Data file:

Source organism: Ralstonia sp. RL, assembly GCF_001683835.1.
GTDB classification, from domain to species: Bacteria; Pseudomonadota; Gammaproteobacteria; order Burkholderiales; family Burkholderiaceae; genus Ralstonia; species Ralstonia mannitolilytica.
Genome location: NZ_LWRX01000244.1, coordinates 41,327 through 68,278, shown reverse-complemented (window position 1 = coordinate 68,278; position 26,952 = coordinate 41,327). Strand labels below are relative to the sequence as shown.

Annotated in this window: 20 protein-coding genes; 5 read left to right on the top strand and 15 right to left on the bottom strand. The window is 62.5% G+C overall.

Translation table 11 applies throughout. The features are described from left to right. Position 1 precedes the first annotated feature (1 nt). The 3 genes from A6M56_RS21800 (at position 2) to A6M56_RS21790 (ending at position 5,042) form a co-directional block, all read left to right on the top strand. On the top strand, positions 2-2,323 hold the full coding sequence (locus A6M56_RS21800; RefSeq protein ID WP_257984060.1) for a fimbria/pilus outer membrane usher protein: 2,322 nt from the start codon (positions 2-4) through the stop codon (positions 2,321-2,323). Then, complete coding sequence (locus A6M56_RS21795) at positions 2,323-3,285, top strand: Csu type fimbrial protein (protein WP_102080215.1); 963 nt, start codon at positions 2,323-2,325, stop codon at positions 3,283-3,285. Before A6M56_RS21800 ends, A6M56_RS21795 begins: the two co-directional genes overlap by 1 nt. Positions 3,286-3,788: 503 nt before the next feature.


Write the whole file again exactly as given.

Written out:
Source organism: Ralstonia sp. RL, assembly GCF_001683835.1.
GTDB classification, from domain to species: Bacteria; Pseudomonadota; Gammaproteobacteria; order Burkholderiales; family Burkholderiaceae; genus Ralstonia; species Ralstonia mannitolilytica.
Genome location: NZ_LWRX01000244.1, coordinates 41,327 through 68,278, shown reverse-complemented (window position 1 = coordinate 68,278; position 26,952 = coordinate 41,327). Strand labels below are relative to the sequence as shown.

Annotated in this window: 20 protein-coding genes; 5 read left to right on the top strand and 15 right to left on the bottom strand. The window is 62.5% G+C overall.

Translation table 11 applies throughout. The features are described from left to right. Position 1 precedes the first annotated feature (1 nt). The 3 genes from A6M56_RS21800 (at position 2) to A6M56_RS21790 (ending at position 5,042) form a co-directional block, all read left to right on the top strand. On the top strand, positions 2-2,323 hold the full coding sequence (locus A6M56_RS21800; RefSeq protein ID WP_257984060.1) for a fimbria/pilus outer membrane usher protein: 2,322 nt from the start codon (positions 2-4) through the stop codon (positions 2,321-2,323). Then, complete coding sequence (locus A6M56_RS21795) at positions 2,323-3,285, top strand: Csu type fimbrial protein (protein WP_102080215.1); 963 nt, start codon at positions 2,323-2,325, stop codon at positions 3,283-3,285. Before A6M56_RS21800 ends, A6M56_RS21795 begins: the two co-directional genes overlap by 1 nt. Positions 3,286-3,788: 503 nt before the next feature.